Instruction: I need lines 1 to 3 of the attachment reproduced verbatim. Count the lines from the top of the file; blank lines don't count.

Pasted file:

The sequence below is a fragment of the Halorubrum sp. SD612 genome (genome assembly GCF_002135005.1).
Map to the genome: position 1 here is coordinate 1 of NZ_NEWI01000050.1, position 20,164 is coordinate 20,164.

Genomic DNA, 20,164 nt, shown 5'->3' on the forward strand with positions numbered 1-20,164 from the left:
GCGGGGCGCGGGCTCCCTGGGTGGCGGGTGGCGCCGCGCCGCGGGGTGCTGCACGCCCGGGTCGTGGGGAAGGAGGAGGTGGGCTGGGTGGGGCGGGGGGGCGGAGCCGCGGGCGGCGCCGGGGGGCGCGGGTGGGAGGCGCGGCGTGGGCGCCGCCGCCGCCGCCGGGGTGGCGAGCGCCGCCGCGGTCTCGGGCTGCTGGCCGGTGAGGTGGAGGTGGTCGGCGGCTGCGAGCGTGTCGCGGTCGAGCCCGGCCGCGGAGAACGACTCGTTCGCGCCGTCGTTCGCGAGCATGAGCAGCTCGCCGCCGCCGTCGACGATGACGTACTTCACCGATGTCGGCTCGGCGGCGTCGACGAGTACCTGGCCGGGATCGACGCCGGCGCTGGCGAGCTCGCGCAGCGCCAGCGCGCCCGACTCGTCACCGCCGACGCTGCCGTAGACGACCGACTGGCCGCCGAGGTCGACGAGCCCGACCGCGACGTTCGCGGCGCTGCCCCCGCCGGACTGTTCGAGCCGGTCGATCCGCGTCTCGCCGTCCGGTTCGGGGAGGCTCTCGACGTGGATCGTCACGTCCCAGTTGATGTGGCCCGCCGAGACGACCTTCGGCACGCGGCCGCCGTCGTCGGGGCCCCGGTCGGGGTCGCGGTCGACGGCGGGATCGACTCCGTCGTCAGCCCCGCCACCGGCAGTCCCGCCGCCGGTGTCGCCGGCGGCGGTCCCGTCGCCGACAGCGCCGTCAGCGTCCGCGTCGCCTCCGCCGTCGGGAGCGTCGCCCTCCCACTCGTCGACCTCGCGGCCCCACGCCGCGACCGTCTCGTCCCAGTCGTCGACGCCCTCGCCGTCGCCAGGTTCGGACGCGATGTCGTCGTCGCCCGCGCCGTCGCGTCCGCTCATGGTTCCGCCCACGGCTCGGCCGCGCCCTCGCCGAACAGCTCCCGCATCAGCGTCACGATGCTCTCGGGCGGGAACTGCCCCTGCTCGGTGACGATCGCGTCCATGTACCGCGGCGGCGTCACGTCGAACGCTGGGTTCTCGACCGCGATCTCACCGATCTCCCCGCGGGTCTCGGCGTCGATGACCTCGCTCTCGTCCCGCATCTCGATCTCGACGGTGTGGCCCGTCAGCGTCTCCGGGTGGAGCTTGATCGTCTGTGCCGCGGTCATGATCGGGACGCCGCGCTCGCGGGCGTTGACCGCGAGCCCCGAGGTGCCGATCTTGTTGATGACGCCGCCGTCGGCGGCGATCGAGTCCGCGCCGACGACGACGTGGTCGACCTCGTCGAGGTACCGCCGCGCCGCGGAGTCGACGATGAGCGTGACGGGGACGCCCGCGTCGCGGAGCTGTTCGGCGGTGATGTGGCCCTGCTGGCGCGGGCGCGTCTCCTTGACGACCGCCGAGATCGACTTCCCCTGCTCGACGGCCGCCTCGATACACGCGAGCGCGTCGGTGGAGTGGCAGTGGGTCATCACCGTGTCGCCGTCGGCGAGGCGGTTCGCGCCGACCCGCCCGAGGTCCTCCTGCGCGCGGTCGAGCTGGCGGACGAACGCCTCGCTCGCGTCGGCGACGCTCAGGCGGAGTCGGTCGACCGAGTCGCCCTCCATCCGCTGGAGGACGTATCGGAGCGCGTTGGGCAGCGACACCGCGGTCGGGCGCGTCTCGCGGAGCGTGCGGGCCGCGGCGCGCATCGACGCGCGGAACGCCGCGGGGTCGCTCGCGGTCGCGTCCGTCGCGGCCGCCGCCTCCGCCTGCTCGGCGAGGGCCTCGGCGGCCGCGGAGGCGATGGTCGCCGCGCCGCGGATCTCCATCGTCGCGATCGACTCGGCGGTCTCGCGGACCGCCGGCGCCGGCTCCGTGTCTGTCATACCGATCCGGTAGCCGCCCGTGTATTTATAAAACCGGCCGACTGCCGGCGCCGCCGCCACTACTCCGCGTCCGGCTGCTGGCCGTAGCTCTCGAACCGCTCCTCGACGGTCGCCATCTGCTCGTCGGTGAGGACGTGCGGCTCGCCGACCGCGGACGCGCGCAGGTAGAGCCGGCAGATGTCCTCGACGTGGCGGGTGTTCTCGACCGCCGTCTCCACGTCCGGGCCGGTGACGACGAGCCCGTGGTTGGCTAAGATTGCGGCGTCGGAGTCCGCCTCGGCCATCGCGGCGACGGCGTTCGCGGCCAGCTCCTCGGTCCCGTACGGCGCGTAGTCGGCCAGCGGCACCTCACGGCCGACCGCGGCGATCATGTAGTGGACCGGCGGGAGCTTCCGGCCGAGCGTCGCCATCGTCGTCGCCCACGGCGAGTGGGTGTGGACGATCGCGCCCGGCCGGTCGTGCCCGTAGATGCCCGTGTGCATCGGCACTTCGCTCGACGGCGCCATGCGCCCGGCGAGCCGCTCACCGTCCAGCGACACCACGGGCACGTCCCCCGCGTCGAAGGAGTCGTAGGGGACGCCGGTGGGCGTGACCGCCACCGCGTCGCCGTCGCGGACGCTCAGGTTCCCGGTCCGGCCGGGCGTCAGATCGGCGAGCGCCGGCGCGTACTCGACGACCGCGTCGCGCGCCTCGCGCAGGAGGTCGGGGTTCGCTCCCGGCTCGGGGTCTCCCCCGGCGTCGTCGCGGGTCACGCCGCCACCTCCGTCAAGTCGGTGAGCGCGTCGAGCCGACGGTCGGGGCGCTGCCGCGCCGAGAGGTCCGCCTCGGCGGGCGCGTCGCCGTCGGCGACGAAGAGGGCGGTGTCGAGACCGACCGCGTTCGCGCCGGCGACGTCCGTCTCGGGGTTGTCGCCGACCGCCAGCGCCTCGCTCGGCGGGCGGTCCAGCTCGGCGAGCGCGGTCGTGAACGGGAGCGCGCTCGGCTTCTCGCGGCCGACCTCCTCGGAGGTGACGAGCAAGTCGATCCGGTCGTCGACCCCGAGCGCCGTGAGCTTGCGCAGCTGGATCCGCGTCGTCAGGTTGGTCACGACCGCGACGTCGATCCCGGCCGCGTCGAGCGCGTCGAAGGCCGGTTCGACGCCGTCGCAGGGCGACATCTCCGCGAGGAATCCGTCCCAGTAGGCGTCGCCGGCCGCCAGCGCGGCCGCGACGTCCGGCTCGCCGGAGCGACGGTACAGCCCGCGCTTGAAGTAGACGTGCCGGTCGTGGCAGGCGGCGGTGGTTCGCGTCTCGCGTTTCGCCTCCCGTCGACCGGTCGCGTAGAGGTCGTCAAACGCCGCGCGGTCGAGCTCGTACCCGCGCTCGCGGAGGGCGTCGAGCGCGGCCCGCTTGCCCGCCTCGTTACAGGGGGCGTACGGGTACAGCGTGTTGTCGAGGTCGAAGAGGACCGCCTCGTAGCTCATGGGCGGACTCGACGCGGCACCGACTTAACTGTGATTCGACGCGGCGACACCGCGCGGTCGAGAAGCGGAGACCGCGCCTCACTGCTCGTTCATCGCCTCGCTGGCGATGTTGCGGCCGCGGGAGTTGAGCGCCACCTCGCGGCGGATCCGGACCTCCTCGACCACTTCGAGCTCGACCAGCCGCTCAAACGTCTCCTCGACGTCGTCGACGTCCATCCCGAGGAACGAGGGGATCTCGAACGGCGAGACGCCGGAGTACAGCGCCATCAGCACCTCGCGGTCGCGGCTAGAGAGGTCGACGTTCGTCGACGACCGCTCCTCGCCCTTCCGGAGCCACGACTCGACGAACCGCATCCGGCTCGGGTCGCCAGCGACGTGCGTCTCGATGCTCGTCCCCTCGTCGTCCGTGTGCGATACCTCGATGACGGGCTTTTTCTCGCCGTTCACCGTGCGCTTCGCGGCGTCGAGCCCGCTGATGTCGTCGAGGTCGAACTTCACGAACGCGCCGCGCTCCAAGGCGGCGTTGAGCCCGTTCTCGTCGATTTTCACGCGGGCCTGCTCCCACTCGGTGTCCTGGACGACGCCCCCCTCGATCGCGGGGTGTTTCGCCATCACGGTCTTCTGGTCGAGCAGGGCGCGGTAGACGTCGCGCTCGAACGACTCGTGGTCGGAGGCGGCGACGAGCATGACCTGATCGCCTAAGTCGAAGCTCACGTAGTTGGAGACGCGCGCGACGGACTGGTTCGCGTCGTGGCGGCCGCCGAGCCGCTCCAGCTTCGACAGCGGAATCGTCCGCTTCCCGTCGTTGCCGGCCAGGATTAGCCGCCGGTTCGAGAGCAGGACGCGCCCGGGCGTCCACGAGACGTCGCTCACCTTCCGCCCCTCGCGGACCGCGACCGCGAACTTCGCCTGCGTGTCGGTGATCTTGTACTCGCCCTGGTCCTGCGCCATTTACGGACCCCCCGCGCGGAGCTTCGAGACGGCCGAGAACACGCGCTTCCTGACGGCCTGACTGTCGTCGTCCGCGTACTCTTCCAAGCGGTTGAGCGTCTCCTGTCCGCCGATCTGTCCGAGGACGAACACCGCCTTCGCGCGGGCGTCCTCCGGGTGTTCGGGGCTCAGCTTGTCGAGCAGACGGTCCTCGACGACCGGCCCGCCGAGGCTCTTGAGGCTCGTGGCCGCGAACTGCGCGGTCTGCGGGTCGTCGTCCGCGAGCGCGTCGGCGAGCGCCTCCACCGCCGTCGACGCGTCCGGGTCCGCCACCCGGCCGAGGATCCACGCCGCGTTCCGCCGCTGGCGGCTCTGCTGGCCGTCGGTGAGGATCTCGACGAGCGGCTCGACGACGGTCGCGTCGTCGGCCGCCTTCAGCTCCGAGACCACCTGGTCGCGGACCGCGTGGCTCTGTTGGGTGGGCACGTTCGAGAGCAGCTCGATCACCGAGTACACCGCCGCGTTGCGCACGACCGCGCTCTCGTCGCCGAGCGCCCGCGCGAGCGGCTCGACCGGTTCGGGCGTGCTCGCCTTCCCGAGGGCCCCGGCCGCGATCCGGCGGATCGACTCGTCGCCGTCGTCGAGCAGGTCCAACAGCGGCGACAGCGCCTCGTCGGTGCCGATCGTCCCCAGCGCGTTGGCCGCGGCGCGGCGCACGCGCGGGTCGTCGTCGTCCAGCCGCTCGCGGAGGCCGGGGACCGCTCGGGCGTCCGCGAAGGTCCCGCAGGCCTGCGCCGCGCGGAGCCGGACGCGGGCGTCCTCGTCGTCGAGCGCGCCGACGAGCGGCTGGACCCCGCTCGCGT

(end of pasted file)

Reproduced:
The sequence below is a fragment of the Halorubrum sp. SD612 genome (genome assembly GCF_002135005.1).
Map to the genome: position 1 here is coordinate 1 of NZ_NEWI01000050.1, position 20,164 is coordinate 20,164.

Genomic DNA, 20,164 nt, shown 5'->3' on the forward strand with positions numbered 1-20,164 from the left: